School of Medicine

Wayne State University School of Medicine

Research



Multi-Drug Resistant HIV-1 Protease
The current treatment used to control HIV-1 replication in affected patients in the United States is combination therapy, otherwise known as Highly Active Antiretroviral Therapy (HAART). The use of at least three antiretroviral medications at the same time, either two nucleoside inhibitors plus a protease inhibitor, or two nucleoside inhibitors plus a non-nucleoside inhibitor, is recommended by the National Institutes of Health . As a consequence of HIV-1 mutations, drug resistance, a major factor in reduced drug efficacy, is an issue. Past research analysis by our laboratory, using structural modeling and X-ray crystallography, shows that the multi-drug resistant (MDR) HIV-1 protease has an expanded active site cavity, shorter amino acids side chains protruding into the active site that bind to substrate, wider flaps on the perimeter of the protease to keep the active site open in a wider format, and completely different protease-ligand interactions, resulting in a change in binding affinity. Thus, MDR HIV-1 is a new antiviral target. The determination of the MDR HIV-1 protease substrate envelope is essential to determining potent substrate inhibitors at its active site. Our current project builds upon our previous findings and focuses on the synthesis of reduced peptides, exploring their interaction and affinity to the expanded active site, and the design of drugs that would be more affective in a multi-drug resistant HIV-1 protease.



Hepatitis C NS3/4A Protease
The hepatitis C virus (HCV) causes a chronic liver disease in affected individuals around the world. Populations in different geographical locations will contain variants of HCV, known as viral “genotypes.” The NS3 gene of the HCV contains the coding information for a NS3 bifunctional protease/helicase. Cofactor NS4A is required for the active NS3 conformational state. The NS3 protease cleaves other HCV non-structural proteins (including its own cofactor) aiding in the succession of the virus. In conjunction with Vertex Pharmaceuticals, this project targets the inhibition efficacy of a pharmaceutical drug that is currently directed at the NS3 protease in HCV genotype 1. We will test its inhibition efficacy in HCV genotypes 4,5, and 6. We will also perform structure-functions studies on all NS3 apoprotease variants well as protease-ligand co-crystallization and analysis. In order for a wider, more general population to receive treatment, a single drug effective over a range of genotypes is favorable. By isolating the molecular and mechanical differences between a protease variant, more precise therapies can also be created.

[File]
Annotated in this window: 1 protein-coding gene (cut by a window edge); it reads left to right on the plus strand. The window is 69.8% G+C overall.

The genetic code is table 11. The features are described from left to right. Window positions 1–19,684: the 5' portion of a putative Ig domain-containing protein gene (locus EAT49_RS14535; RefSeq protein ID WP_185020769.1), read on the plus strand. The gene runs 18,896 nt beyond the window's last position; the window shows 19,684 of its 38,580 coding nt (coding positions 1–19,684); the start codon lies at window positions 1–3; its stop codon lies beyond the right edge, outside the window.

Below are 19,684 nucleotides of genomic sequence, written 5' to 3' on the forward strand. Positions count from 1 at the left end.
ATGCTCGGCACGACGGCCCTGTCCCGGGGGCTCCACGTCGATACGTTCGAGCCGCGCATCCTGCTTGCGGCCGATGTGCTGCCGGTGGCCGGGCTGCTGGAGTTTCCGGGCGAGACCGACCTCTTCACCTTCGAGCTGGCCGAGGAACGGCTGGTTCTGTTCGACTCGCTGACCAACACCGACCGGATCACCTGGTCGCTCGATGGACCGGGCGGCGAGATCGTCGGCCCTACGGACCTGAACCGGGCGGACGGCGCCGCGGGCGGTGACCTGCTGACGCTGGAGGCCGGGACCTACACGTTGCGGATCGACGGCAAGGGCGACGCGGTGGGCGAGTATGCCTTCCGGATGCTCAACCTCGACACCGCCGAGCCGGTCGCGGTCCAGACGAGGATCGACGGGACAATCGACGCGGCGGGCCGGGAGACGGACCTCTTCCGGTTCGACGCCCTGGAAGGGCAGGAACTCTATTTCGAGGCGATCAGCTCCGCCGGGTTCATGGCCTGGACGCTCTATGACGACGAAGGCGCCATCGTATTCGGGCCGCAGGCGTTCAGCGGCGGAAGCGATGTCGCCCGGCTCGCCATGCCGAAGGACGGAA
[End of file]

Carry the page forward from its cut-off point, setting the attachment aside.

HIV-1 Integrase
HIV-1 integrase nicks a conserved terminal dinucleotide at the 3’ end of HIV viral DNA. It then inserts and ligates the processed viral DNA within the chromosomal DNA of the host so that viral replication can occur. As there is only one antiretroviral drug targeted for HIV-1 integrase, resistance is frequent. In collaboration with Merck Pharmaceuticals, we aim to identify and model structural mutations in HIV-1 integrase that occur as a result of resistance. Our goal for our structure-function studies is to elucidate the mechanism of resistance for each mutation. This information will be used to design and suggest potential compounds that would inhibit the catalytic sites for a multi-resistant HIV-1 integrase. 

 

Myelin Protein Zero
Charcot-Marie-Tooth (CMT) disease is a hereditary peripheral nervous system disorder, resulting in motor and sensory neuropathy. Our laboratory, in conjunction with the laboratory of Dr. John Kamholz, investigates the effect of a point mutation on Chromosome 1q22 as it relates to Charcot-Marie-Tooth disease Type 1 B (CMT1B). CMT1B is caused by mutations of the gene encoding Myelin Protein Zero (MPZ). MPZ, predominantly expressed in Schwann cells, is a component of the myelin sheath that surrounds, insulates, and protects peripheral nerve axons. MPZ is a transmembrane protein that inserts into the Schwann cell membrane and interacts extracellularly with the myelin sheath. Our primary focus is on the H10P mutation: the substitution of proline for histidine at position 10 is unique to human MPZ. By determining the crystal structure of the extracellular domain H10P MPZ and comparing it to the wild-type MPZ, we can analyze the molecular effects that this specific human mutation has upon the incorporation of this protein into the myelin sheath. The research of this protein contributes further to the mechanisms causing peripheral neuropathy in CMT1B patients. 

 


Dr. Ladislau C. Kovari Wayne State University School of Medicine Dept. of Biochemistry and Molecular Biology 540 E. Canfield Avenue Detroit, MI 48201
E-mail: kovari@med.wayne.edu Tel: 313-577-0296 (lab) Tel: 313-993-1335 (office) Fax: 313-577-2765